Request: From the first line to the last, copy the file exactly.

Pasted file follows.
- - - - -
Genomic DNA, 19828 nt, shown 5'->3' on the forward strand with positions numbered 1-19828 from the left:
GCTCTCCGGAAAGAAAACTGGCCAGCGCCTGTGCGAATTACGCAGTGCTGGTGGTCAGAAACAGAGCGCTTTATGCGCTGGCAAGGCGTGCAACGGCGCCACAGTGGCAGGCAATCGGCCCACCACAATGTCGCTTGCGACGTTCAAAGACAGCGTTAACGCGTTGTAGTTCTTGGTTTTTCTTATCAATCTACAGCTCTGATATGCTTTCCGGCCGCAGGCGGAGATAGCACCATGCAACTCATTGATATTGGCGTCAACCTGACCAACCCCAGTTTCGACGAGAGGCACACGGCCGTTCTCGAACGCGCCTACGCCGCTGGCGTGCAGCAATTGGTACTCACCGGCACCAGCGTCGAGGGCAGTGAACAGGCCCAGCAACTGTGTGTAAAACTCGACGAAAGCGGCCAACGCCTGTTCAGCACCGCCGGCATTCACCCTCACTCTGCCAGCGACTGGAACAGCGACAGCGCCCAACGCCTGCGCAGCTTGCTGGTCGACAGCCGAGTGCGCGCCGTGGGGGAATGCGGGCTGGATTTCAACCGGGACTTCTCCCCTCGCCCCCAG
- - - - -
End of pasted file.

Genomic DNA, 19828 nt, shown 5'->3' on the forward strand with positions numbered 1-19828 from the left:
GCTCTCCGGAAAGAAAACTGGCCAGCGCCTGTGCGAATTACGCAGTGCTGGTGGTCAGAAACAGAGCGCTTTATGCGCTGGCAAGGCGTGCAACGGCGCCACAGTGGCAGGCAATCGGCCCACCACAATGTCGCTTGCGACGTTCAAAGACAGCGTTAACGCGTTGTAGTTCTTGGTTTTTCTTATCAATCTACAGCTCTGATATGCTTTCCGGCCGCAGGCGGAGATAGCACCATGCAACTCATTGATATTGGCGTCAACCTGACCAACCCCAGTTTCGACGAGAGGCACACGGCCGTTCTCGAACGCGCCTACGCCGCTGGCGTGCAGCAATTGGTACTCACCGGCACCAGCGTCGAGGGCAGTGAACAGGCCCAGCAACTGTGTGTAAAACTCGACGAAAGCGGCCAACGCCTGTTCAGCACCGCCGGCATTCACCCTCACTCTGCCAGCGACTGGAACAGCGACAGCGCCCAACGCCTGCGCAGCTTGCTGGTCGACAGCCGAGTGCGCGCCGTGGGGGAATGCGGGCTGGATTTCAACCGGGACTTCTCCCCTCGCCCCCAG